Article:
Klooster was there to document what surrounding homeowners already suspected: The tank battery was leaking a mix of methane and other pollutants that were wafting into the surrounding community. Armed with a $100,000 gas imaging camera, he captured the plume of methane and other gases that are invisible to the naked eye.

But it took more than 18 months for before the Colorado Department of Public Health and Environment ordered the tank battery to shut down.

The state has some of the strictest oil and gas regulations in the country, but shutting down the battery only happened after a concerted campaign by local homeowners, Earthworks, the city of Fort Collins and Larimer County. State inspectors eventually discovered that the tanks were not just leaking methane, but also hydrogen sulfide, a potentially deadly gas.

EPA’s proposal aims to both make such reporting more common — and the response much quicker. In releasing the new draft rule, the agency pointed to comments from groups affected by oil and gas pollution, including communities that expressed environmental justice concerns.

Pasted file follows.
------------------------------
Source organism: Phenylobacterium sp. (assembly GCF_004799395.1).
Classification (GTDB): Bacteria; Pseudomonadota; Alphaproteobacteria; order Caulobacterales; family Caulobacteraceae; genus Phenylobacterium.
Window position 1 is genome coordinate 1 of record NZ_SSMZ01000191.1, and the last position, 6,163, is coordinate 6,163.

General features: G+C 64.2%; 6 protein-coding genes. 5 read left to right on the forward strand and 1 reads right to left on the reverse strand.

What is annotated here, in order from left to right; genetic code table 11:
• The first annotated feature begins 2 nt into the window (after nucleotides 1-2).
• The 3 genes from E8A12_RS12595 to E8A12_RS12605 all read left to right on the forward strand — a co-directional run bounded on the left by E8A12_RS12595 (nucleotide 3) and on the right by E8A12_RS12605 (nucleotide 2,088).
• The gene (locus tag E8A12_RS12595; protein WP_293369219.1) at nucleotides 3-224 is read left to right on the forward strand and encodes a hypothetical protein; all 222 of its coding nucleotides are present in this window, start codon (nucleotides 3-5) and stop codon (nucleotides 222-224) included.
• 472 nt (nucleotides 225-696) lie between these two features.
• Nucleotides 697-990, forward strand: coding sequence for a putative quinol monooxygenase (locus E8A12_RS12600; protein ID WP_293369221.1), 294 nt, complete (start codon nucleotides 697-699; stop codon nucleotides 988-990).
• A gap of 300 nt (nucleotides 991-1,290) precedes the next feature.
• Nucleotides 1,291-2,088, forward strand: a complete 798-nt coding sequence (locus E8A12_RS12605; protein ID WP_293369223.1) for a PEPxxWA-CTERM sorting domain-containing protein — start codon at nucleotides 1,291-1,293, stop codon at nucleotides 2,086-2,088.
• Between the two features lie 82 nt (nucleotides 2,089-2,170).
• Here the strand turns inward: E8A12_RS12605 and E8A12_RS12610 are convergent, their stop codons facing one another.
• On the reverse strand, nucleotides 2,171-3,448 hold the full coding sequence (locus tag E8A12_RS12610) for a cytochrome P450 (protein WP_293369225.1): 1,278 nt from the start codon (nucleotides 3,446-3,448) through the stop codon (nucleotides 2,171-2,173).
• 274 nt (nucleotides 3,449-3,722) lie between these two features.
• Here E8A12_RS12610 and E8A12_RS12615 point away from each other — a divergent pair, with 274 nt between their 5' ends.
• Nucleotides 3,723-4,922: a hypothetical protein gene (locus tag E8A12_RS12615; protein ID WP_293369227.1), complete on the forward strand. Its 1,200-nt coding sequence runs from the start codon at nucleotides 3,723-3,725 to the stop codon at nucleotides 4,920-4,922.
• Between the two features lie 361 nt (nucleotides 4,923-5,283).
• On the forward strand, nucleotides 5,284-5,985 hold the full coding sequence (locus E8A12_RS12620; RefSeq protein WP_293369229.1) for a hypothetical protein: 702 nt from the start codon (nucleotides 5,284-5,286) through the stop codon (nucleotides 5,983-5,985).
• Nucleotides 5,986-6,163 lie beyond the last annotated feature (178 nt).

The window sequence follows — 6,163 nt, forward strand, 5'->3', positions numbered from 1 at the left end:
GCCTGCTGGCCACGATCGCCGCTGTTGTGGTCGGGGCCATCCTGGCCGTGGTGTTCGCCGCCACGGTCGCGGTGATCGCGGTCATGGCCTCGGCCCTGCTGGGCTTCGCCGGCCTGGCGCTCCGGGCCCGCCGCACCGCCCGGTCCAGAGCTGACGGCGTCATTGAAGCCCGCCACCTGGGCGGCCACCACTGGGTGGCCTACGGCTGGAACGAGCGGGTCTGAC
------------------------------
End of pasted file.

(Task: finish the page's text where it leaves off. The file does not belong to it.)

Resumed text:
The super-emitter response program will “create opportunities for communities to partner with entities engaged in remote sensing to monitor nearby sources of emissions,” the agency said.

While the oil and gas industry hasn’t come out for or against the proposal, some companies have expressed openness to third-party data. In a January 2022 letter to EPA, BP PLC gave qualified support to such data.

“In principle, and to the extent third-party organizations are able to contribute data that are legally collected and scientifically sound, BP believes that harnessing the power of this information can help to identify and solve problems in a transparent, efficient, and responsible way,” the company wrote.

In Egypt, Biden focused on the new proposal’s standards for super-emitters.

Such strong regulatory action to strengthen methane standards, he said, will “make sure it’s not released into communities, impacting our public health.”

This article also appears in Climatewire.